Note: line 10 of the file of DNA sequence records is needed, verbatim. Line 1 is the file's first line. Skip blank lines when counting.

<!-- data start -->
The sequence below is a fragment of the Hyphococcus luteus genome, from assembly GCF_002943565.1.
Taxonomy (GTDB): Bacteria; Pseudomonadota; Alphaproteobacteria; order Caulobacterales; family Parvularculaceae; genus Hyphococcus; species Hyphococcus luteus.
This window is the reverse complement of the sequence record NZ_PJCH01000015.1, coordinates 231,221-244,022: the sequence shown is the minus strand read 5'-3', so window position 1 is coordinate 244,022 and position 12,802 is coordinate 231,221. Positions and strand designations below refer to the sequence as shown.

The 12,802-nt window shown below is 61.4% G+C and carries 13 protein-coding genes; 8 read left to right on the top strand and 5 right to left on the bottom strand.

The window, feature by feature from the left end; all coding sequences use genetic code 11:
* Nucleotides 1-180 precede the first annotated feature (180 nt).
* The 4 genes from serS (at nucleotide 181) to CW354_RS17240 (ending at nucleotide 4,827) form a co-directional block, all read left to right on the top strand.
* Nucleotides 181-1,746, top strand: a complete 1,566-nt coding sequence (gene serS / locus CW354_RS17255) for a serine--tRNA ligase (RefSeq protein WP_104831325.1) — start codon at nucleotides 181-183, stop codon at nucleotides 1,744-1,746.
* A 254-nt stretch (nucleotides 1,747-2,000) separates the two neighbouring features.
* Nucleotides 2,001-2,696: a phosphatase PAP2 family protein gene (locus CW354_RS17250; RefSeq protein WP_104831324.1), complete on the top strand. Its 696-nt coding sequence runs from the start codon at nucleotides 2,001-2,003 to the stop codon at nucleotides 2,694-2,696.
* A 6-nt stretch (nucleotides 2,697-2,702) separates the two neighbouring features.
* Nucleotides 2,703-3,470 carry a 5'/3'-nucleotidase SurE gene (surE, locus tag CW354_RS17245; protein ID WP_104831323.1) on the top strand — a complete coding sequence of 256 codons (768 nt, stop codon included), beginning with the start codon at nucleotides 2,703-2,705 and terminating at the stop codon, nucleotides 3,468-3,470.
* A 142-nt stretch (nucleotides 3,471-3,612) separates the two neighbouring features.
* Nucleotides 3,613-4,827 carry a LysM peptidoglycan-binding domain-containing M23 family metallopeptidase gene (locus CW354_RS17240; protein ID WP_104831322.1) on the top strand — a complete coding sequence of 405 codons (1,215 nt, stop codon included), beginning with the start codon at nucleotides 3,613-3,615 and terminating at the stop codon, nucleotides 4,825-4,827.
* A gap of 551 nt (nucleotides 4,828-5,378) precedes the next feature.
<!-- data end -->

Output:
* Nucleotides 2,001-2,696: a phosphatase PAP2 family protein gene (locus CW354_RS17250; RefSeq protein WP_104831324.1), complete on the top strand. Its 696-nt coding sequence runs from the start codon at nucleotides 2,001-2,003 to the stop codon at nucleotides 2,694-2,696.